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GDC: The OLPC Project And Games 36

Gamasutra continued their extensive coverage of GDC Tuesday, with information on the second day of serious and indie gaming tracks. For those who have been following the One Laptop Per Child Project, one of that project's developers put out a call for serious games to support the device. With plans already in the works to get Sim City open sourced and on the machine, OLPC content manager SJ Klein hopes that more serious titles will enable children to learn through play. Other sessions on Tuesday included a look at the Gatekeepers of indie content, suggestions on prototyping for indie developers, and what sounds like a humorously interesting presentation from Eric Zimmerman about milking the casual games cash cow.
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GDC: The OLPC Project And Games

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  • by MichaelSmith ( 789609 ) on Thursday March 08, 2007 @07:00AM (#18274358) Homepage Journal

    At kindergarten, everything is play for my four year old son, even if he is learning at the same time. He has access to computers at home, and uses them to play games, mainly flash applications on the web sites of popular characters.

    So the younger you go, the more important game play is when you want to use software for education.

    • by zoward ( 188110 )
      Amen to this. My 3-year-old's online adventures are currently limited to supervised visits to the Flash-based games portion of the [] website, especially the content for Curious George and Dragon Tales. It's a great way for him to learn keyboard, mouse and browsing skills - plus what he learns from the games et al on the site.
    • Learning through play isn't a bad idea in itself. What we have to watch out for is teaching them to learn through entertainment. If they becomes used to all the big shinny coins or the drama that pulls them into the game, regular studies like a school setting might seem too boring and uncomfortable for them. They might becomes deficient in their attention span.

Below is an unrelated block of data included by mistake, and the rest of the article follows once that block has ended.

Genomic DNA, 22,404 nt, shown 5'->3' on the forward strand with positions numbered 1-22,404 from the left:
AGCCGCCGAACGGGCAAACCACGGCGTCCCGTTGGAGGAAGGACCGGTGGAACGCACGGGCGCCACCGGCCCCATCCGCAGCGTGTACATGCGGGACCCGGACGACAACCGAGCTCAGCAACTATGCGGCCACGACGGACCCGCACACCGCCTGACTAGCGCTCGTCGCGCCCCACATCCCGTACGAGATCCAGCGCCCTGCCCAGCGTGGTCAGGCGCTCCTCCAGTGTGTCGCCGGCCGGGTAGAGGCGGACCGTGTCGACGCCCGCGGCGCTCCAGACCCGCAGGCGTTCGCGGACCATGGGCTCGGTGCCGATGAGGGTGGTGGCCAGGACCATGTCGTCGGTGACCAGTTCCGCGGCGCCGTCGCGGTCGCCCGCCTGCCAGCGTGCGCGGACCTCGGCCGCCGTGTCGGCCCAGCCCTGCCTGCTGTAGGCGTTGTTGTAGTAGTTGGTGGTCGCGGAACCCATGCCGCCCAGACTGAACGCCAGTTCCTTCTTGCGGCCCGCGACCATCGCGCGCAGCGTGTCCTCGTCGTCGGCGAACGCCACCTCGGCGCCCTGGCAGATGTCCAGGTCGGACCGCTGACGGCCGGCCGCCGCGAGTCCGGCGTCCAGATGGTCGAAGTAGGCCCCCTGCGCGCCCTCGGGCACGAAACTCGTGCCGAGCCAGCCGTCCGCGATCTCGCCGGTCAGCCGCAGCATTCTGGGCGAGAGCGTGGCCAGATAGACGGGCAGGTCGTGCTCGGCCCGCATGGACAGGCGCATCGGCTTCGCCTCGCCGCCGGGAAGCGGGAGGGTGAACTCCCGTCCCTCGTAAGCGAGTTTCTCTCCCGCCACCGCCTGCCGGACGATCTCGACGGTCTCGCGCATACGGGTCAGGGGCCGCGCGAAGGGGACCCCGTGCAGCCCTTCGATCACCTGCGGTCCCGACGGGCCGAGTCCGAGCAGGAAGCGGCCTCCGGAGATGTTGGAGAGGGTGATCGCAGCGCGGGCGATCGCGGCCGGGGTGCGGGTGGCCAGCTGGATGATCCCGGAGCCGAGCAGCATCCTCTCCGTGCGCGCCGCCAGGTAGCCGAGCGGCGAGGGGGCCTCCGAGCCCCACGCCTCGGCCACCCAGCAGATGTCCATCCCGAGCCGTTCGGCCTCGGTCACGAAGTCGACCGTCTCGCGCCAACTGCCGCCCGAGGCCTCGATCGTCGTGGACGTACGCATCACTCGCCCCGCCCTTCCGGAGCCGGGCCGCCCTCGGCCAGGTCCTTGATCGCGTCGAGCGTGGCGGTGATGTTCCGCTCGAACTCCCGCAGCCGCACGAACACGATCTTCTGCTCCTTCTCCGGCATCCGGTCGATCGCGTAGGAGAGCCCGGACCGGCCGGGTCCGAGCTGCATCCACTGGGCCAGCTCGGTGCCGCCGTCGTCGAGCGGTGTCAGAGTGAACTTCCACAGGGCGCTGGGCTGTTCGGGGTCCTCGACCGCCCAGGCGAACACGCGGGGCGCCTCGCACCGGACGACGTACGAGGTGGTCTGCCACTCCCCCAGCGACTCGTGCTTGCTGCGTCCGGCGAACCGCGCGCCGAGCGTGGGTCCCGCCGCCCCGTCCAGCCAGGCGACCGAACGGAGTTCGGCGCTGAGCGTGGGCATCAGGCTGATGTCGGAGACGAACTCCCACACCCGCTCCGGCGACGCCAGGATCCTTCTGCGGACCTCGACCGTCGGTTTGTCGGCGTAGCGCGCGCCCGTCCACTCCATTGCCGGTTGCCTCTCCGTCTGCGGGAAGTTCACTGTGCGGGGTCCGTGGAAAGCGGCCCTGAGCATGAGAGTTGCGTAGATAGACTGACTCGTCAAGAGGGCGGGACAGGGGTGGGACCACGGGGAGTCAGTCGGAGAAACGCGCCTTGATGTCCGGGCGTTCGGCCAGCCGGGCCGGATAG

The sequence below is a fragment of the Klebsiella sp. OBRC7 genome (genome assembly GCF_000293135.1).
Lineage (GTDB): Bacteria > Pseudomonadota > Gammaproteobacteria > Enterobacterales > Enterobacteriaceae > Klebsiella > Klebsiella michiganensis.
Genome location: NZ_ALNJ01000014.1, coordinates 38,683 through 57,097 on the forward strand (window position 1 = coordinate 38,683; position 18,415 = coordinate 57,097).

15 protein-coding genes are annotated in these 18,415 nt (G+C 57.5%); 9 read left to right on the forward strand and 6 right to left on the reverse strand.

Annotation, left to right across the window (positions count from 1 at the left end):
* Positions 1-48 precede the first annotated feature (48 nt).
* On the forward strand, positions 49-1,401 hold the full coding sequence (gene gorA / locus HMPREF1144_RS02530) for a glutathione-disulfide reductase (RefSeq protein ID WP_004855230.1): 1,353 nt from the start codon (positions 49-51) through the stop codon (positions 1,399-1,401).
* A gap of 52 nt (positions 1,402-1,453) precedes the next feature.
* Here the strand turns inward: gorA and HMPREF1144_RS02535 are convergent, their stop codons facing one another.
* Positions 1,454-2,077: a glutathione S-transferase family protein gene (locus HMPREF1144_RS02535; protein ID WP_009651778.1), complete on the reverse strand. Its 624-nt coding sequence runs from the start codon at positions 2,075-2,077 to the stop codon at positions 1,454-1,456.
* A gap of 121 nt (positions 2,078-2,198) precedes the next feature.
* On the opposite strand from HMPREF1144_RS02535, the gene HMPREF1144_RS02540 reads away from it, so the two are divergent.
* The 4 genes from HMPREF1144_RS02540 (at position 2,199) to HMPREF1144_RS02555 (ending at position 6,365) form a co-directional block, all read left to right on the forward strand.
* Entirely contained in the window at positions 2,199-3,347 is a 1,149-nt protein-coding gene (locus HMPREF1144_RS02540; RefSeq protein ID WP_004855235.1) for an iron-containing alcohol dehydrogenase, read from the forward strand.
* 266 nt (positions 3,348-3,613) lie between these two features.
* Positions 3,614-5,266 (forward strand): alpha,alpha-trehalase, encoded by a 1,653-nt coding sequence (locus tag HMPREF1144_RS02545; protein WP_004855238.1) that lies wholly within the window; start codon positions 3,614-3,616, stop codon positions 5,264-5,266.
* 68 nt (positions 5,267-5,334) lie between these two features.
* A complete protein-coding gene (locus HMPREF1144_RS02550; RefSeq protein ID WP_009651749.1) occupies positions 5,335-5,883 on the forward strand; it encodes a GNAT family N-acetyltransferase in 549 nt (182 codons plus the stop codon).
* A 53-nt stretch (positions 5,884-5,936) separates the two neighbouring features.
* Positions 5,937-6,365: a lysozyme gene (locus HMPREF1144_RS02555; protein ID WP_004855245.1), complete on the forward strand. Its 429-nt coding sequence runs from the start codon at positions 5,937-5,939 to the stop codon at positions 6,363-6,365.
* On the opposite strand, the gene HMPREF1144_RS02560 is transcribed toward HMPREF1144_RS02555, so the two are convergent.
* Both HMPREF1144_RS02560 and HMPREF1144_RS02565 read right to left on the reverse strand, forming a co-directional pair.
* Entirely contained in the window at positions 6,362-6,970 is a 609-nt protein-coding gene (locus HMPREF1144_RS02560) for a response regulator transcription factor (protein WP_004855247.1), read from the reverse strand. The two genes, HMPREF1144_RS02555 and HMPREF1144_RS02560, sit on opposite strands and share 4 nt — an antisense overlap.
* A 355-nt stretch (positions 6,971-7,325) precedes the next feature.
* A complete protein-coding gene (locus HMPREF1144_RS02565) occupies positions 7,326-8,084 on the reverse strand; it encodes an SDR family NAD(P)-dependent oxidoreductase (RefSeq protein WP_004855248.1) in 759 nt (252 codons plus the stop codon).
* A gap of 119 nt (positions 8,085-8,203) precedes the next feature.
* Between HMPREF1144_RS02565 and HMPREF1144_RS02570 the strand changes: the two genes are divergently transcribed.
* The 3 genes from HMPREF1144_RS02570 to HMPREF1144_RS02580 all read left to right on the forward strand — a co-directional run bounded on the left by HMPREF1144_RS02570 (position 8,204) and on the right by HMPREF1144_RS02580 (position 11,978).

I have noticed this happenging to some degree. Ever wonder why getting grounded from the TV or gaming consoles for not doing well in school made some
  • While not a game, the TamTam music composition suite for the OLPC looks like a great app. The SynthLab sound editor is much like a modular synth, teaching audio physics and circuit design at at the same time. Check out this SynthLab video [], good stuff.
  • I'd love to (Score:3, Informative)

    by Punto ( 100573 ) <> on Thursday March 08, 2007 @08:20AM (#18274702) Homepage
    I'd love to develop games for the OLPC, if only there was a way for us (especially the indie developers, which is what GDC is supposed to be about) to get access to the machine. It seems like they're making an effort to keep it _away_ from us tho, so I'm not sure why they'd come out with this announcement.
    • by jomas1 ( 696853 )
      I don't disagree with you about letting developers have access to the machine, but have you tried virtualizing the olpc desktop in qemu, vmware et al? [] has some links of interest.